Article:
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I am trying to get an output such as this:

169.764569892,  572870.0,  19.6976

However I have a problem because the files that I am inputing have a format similar to the output I just showed, but some line in the data have 'nan' as a variable which I need to remove. I am trying to use this to do so:

TData_Pre_Out = map(itemgetter(0, 7, 8), HDU_DATA) 
TData_Pre_Filter = [Data for Data in TData_Pre_Out if Data != 'nan']

Here I am trying to use list comprehension to get the 'nan' to go away, but the output still displays it, any help on properly filtering this would be much appreciated.

EDIT: The improper output looks like this:

169.519361471,  nan,  nan

instead of what I showed above. Also, some more info:1) This is coming from a special data file, not a text file, so splitting lines wont work. 2) The input is exactly the same as the output, just mapped using the map() line that I show above and split into the indices I actually need (i.e. instead of using all of a data list like L = [(1,2,3),(3,4,5)] I only pull 1 and 3 from that list, to give you the gist of the data structure) The Data is read in as so:

with pyfits.open(allfiles) as HDU:
HDU_DATA = HDU[1].data

The syntax is from a specialized program but you get the idea

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Can you give us an example of such a line? –  Sukrit Kalra Jul 18 '13 at 18:05
    
This one gives you the desired output: print("169.764569892, 572870.0, 19.6976"). –  septi Jul 18 '13 at 18:06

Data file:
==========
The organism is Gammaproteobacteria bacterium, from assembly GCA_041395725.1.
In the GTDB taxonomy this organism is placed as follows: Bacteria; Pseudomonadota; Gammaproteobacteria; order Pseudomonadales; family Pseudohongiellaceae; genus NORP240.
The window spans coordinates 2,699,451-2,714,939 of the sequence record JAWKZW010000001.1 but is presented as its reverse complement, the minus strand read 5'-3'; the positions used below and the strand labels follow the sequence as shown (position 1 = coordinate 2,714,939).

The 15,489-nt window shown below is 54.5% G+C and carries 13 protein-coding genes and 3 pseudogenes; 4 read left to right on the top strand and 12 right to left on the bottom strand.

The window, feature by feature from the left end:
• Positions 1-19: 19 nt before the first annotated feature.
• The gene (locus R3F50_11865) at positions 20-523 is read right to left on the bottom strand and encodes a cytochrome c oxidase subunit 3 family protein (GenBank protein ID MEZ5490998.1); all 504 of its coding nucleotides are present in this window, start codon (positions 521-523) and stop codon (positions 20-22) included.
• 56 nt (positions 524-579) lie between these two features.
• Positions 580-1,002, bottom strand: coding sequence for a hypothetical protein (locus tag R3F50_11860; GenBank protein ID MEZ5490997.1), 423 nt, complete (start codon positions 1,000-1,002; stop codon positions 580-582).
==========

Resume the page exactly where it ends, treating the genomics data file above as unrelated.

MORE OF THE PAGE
Sure I will add it to an edit, also why the downvote?? –  ImmortalxR Jul 18 '13 at 18:07
    
It's great that you have a sample bad ouput in your post, but please show a sample line from the file –  inspectorG4dget Jul 18 '13 at 18:10
    
Edited to address all concerns so far –  ImmortalxR Jul 18 '13 at 18:16

3 Answers 3

up vote 1 down vote accepted
TData_Pre_Out = map(itemgetter(0, 7, 8), HDU_DATA) 

This statement gives you a list of tuples. And then you compare the tuple with a string. All the != comparisions success.

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Without showing how you read in your data, the solution can only be guessed.

However, if HDU_DATA stores real NaN values, try following:

Comparing variable to NaNs does not work with the equality operator ==:

foo == nan

where nan and foo are both NaNs gives always false.

Use math.isnan() instead:

import math
...if math.isnan(Data)…
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If he's reading it from a file, wouldn't he be getting a string then? –  Sukrit Kalra Jul 18 '13 at 18:08
    
It depends on how he reads the data… –  septi Jul 18 '13 at 18:09
1  
if 'nan' is in the text file, it won't be a NaN object; it'll be the actual string. So this check won't really work, unless you want to throw in an ast.literal_eval or so –  inspectorG4dget Jul 18 '13 at 18:09
    
^ Exactly my point. And the OP doesn't do literal_eval so they should be in strings. –  Sukrit Kalra Jul 18 '13 at 18:10
1  
Sure, if it's stored as nan and is not converted by whatever read-ins, it's a string and should work with !='nan'. –  septi Jul 18 '13 at 18:10

Based on my understanding of your description, this could work

with open('path/to/file') as infile:
    for line in infile:
        vals = line.strip().split(',')
        print[v for v in vals if v!='nan']
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